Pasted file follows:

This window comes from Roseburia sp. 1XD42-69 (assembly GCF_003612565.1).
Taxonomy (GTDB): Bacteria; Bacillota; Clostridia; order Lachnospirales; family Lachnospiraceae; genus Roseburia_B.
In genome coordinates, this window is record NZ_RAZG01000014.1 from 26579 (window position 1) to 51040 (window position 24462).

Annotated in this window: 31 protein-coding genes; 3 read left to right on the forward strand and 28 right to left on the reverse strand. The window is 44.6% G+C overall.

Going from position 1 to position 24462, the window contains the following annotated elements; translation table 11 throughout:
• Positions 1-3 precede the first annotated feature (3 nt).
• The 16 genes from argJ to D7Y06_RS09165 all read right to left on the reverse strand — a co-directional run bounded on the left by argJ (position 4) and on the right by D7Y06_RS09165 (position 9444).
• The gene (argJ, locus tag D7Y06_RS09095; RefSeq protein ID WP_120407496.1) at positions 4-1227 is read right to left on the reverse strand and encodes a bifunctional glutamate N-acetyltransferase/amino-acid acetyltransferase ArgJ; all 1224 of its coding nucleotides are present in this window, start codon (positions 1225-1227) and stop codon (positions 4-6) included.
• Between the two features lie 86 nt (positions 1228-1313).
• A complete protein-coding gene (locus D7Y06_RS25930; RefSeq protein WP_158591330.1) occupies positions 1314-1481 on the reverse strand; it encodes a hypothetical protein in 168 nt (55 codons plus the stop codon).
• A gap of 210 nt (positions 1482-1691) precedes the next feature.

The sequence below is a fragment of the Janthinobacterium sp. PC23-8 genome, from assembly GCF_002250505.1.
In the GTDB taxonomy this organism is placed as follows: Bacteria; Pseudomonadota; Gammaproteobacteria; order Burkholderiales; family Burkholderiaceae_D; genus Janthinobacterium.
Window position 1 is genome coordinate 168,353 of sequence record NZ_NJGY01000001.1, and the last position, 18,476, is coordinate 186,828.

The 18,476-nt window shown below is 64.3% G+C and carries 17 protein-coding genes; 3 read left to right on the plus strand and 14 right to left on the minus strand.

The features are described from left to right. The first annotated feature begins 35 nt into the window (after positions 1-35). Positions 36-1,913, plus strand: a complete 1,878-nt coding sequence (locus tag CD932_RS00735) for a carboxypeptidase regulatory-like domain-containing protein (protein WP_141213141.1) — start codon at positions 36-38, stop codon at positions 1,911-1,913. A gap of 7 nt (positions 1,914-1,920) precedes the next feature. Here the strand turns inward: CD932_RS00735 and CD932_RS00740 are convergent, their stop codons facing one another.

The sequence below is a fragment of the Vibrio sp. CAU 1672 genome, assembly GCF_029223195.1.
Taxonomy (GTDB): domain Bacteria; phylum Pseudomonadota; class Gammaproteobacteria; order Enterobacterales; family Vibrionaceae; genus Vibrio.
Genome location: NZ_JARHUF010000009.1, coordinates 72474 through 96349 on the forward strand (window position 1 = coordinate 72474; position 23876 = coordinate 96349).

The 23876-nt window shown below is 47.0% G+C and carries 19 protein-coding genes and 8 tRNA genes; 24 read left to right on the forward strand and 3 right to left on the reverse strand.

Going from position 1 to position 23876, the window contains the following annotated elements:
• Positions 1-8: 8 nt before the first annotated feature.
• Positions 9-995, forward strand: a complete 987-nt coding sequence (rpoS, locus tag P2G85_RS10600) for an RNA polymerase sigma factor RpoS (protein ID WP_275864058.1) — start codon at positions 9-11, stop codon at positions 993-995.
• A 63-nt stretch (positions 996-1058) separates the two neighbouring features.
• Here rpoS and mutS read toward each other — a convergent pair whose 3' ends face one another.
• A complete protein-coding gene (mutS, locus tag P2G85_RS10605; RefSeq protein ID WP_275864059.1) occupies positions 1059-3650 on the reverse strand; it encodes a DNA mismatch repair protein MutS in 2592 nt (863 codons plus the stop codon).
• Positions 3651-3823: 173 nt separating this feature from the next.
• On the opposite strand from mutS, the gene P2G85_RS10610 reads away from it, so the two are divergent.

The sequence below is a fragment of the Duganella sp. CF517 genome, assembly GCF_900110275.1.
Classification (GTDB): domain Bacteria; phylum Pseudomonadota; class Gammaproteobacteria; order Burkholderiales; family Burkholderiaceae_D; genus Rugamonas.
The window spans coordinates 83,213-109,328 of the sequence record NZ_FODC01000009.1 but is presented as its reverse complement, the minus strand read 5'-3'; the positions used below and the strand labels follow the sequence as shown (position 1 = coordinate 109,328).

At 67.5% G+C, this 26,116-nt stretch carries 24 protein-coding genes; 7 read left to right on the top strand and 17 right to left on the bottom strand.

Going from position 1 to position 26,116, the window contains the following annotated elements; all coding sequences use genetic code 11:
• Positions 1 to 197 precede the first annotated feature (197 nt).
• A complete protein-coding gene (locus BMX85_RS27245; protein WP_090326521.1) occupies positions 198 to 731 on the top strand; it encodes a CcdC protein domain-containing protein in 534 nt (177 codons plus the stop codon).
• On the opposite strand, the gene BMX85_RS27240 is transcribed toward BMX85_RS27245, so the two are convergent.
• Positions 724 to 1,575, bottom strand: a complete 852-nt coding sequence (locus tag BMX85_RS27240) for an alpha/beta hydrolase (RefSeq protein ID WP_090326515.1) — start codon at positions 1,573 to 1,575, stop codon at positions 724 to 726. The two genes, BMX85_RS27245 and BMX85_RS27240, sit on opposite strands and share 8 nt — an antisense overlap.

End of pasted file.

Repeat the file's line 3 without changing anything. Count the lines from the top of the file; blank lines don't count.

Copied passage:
In genome coordinates, this window is record NZ_RAZG01000014.1 from 26579 (window position 1) to 51040 (window position 24462).